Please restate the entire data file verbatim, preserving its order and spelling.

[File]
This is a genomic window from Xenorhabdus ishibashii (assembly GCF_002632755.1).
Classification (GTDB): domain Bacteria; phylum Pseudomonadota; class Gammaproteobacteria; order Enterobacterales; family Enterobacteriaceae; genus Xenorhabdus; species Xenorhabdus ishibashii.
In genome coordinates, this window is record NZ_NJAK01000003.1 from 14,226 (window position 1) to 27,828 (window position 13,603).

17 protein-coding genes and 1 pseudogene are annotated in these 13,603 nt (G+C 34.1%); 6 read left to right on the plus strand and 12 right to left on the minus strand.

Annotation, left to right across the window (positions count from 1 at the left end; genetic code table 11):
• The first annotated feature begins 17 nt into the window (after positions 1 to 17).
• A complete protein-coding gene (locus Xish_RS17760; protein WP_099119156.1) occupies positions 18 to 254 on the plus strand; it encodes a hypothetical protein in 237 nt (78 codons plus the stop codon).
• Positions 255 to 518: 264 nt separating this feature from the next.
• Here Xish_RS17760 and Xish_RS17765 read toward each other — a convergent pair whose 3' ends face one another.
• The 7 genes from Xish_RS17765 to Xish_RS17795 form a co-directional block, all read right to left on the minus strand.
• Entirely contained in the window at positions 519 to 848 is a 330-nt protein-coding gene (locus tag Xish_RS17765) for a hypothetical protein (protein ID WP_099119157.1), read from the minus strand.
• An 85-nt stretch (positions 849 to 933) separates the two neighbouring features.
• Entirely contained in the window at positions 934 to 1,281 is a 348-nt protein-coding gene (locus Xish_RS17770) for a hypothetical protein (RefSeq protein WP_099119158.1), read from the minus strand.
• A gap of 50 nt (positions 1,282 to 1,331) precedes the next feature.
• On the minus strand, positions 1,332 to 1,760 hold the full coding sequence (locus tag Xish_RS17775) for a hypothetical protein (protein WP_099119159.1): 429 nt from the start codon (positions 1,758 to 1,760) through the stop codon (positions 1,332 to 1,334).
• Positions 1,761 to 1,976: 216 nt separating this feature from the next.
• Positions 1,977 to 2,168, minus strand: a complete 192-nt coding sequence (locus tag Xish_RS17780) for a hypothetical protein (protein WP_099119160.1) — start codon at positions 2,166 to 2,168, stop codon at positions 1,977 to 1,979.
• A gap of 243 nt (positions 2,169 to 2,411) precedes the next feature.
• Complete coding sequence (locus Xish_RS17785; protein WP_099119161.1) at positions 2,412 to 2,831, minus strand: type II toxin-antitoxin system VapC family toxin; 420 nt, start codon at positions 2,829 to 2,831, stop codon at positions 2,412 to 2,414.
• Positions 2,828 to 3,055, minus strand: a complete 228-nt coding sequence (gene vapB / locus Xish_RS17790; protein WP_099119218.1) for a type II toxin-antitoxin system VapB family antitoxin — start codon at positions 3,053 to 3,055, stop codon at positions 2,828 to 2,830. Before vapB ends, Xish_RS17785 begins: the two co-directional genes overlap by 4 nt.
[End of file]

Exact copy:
This is a genomic window from Xenorhabdus ishibashii (assembly GCF_002632755.1).
Classification (GTDB): domain Bacteria; phylum Pseudomonadota; class Gammaproteobacteria; order Enterobacterales; family Enterobacteriaceae; genus Xenorhabdus; species Xenorhabdus ishibashii.
In genome coordinates, this window is record NZ_NJAK01000003.1 from 14,226 (window position 1) to 27,828 (window position 13,603).

17 protein-coding genes and 1 pseudogene are annotated in these 13,603 nt (G+C 34.1%); 6 read left to right on the plus strand and 12 right to left on the minus strand.

Annotation, left to right across the window (positions count from 1 at the left end; genetic code table 11):
• The first annotated feature begins 17 nt into the window (after positions 1 to 17).
• A complete protein-coding gene (locus Xish_RS17760; protein WP_099119156.1) occupies positions 18 to 254 on the plus strand; it encodes a hypothetical protein in 237 nt (78 codons plus the stop codon).
• Positions 255 to 518: 264 nt separating this feature from the next.
• Here Xish_RS17760 and Xish_RS17765 read toward each other — a convergent pair whose 3' ends face one another.
• The 7 genes from Xish_RS17765 to Xish_RS17795 form a co-directional block, all read right to left on the minus strand.
• Entirely contained in the window at positions 519 to 848 is a 330-nt protein-coding gene (locus tag Xish_RS17765) for a hypothetical protein (protein ID WP_099119157.1), read from the minus strand.
• An 85-nt stretch (positions 849 to 933) separates the two neighbouring features.
• Entirely contained in the window at positions 934 to 1,281 is a 348-nt protein-coding gene (locus Xish_RS17770) for a hypothetical protein (RefSeq protein WP_099119158.1), read from the minus strand.
• A gap of 50 nt (positions 1,282 to 1,331) precedes the next feature.
• On the minus strand, positions 1,332 to 1,760 hold the full coding sequence (locus tag Xish_RS17775) for a hypothetical protein (protein WP_099119159.1): 429 nt from the start codon (positions 1,758 to 1,760) through the stop codon (positions 1,332 to 1,334).
• Positions 1,761 to 1,976: 216 nt separating this feature from the next.
• Positions 1,977 to 2,168, minus strand: a complete 192-nt coding sequence (locus tag Xish_RS17780) for a hypothetical protein (protein WP_099119160.1) — start codon at positions 2,166 to 2,168, stop codon at positions 1,977 to 1,979.
• A gap of 243 nt (positions 2,169 to 2,411) precedes the next feature.
• Complete coding sequence (locus Xish_RS17785; protein WP_099119161.1) at positions 2,412 to 2,831, minus strand: type II toxin-antitoxin system VapC family toxin; 420 nt, start codon at positions 2,829 to 2,831, stop codon at positions 2,412 to 2,414.
• Positions 2,828 to 3,055, minus strand: a complete 228-nt coding sequence (gene vapB / locus Xish_RS17790; protein WP_099119218.1) for a type II toxin-antitoxin system VapB family antitoxin — start codon at positions 3,053 to 3,055, stop codon at positions 2,828 to 2,830. Before vapB ends, Xish_RS17785 begins: the two co-directional genes overlap by 4 nt.